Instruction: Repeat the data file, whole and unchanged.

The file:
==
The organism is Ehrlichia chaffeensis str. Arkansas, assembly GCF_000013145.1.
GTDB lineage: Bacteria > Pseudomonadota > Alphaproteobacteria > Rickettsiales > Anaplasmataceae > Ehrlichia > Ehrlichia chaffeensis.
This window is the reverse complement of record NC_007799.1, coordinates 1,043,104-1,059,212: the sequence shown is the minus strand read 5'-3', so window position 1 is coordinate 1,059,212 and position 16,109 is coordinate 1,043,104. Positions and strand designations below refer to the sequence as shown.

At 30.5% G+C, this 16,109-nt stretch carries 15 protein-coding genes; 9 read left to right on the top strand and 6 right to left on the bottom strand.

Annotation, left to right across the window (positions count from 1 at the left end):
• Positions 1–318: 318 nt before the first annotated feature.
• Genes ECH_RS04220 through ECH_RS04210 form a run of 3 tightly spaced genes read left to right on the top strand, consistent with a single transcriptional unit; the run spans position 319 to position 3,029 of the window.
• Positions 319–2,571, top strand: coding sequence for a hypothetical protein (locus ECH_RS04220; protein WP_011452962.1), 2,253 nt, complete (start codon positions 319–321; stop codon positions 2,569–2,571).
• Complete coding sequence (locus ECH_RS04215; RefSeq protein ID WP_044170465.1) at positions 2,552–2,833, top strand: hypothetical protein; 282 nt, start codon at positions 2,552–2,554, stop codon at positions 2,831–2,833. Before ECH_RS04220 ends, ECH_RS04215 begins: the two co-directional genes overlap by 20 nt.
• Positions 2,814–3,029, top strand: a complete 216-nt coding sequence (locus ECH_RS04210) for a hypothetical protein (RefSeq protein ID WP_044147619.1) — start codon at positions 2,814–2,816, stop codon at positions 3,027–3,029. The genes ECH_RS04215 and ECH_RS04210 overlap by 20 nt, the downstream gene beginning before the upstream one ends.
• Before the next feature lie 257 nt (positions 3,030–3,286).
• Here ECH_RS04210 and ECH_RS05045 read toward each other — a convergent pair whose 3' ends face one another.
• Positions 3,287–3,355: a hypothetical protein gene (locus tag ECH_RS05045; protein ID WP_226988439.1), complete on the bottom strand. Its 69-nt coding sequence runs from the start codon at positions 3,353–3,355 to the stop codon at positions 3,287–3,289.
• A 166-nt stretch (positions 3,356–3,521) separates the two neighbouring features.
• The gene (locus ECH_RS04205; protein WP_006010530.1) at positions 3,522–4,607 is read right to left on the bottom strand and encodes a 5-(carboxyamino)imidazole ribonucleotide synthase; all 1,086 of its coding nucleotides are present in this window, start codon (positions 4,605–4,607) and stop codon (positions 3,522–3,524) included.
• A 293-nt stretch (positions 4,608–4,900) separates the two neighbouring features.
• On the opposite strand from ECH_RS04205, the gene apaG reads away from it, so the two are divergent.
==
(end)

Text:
The organism is Ehrlichia chaffeensis str. Arkansas, assembly GCF_000013145.1.
GTDB lineage: Bacteria > Pseudomonadota > Alphaproteobacteria > Rickettsiales > Anaplasmataceae > Ehrlichia > Ehrlichia chaffeensis.
This window is the reverse complement of record NC_007799.1, coordinates 1,043,104-1,059,212: the sequence shown is the minus strand read 5'-3', so window position 1 is coordinate 1,059,212 and position 16,109 is coordinate 1,043,104. Positions and strand designations below refer to the sequence as shown.

At 30.5% G+C, this 16,109-nt stretch carries 15 protein-coding genes; 9 read left to right on the top strand and 6 right to left on the bottom strand.

Annotation, left to right across the window (positions count from 1 at the left end):
• Positions 1–318: 318 nt before the first annotated feature.
• Genes ECH_RS04220 through ECH_RS04210 form a run of 3 tightly spaced genes read left to right on the top strand, consistent with a single transcriptional unit; the run spans position 319 to position 3,029 of the window.
• Positions 319–2,571, top strand: coding sequence for a hypothetical protein (locus ECH_RS04220; protein WP_011452962.1), 2,253 nt, complete (start codon positions 319–321; stop codon positions 2,569–2,571).
• Complete coding sequence (locus ECH_RS04215; RefSeq protein ID WP_044170465.1) at positions 2,552–2,833, top strand: hypothetical protein; 282 nt, start codon at positions 2,552–2,554, stop codon at positions 2,831–2,833. Before ECH_RS04220 ends, ECH_RS04215 begins: the two co-directional genes overlap by 20 nt.
• Positions 2,814–3,029, top strand: a complete 216-nt coding sequence (locus ECH_RS04210) for a hypothetical protein (RefSeq protein ID WP_044147619.1) — start codon at positions 2,814–2,816, stop codon at positions 3,027–3,029. The genes ECH_RS04215 and ECH_RS04210 overlap by 20 nt, the downstream gene beginning before the upstream one ends.
• Before the next feature lie 257 nt (positions 3,030–3,286).
• Here ECH_RS04210 and ECH_RS05045 read toward each other — a convergent pair whose 3' ends face one another.
• Positions 3,287–3,355: a hypothetical protein gene (locus tag ECH_RS05045; protein ID WP_226988439.1), complete on the bottom strand. Its 69-nt coding sequence runs from the start codon at positions 3,353–3,355 to the stop codon at positions 3,287–3,289.
• A 166-nt stretch (positions 3,356–3,521) separates the two neighbouring features.
• The gene (locus ECH_RS04205; protein WP_006010530.1) at positions 3,522–4,607 is read right to left on the bottom strand and encodes a 5-(carboxyamino)imidazole ribonucleotide synthase; all 1,086 of its coding nucleotides are present in this window, start codon (positions 4,605–4,607) and stop codon (positions 3,522–3,524) included.
• A 293-nt stretch (positions 4,608–4,900) separates the two neighbouring features.
• On the opposite strand from ECH_RS04205, the gene apaG reads away from it, so the two are divergent.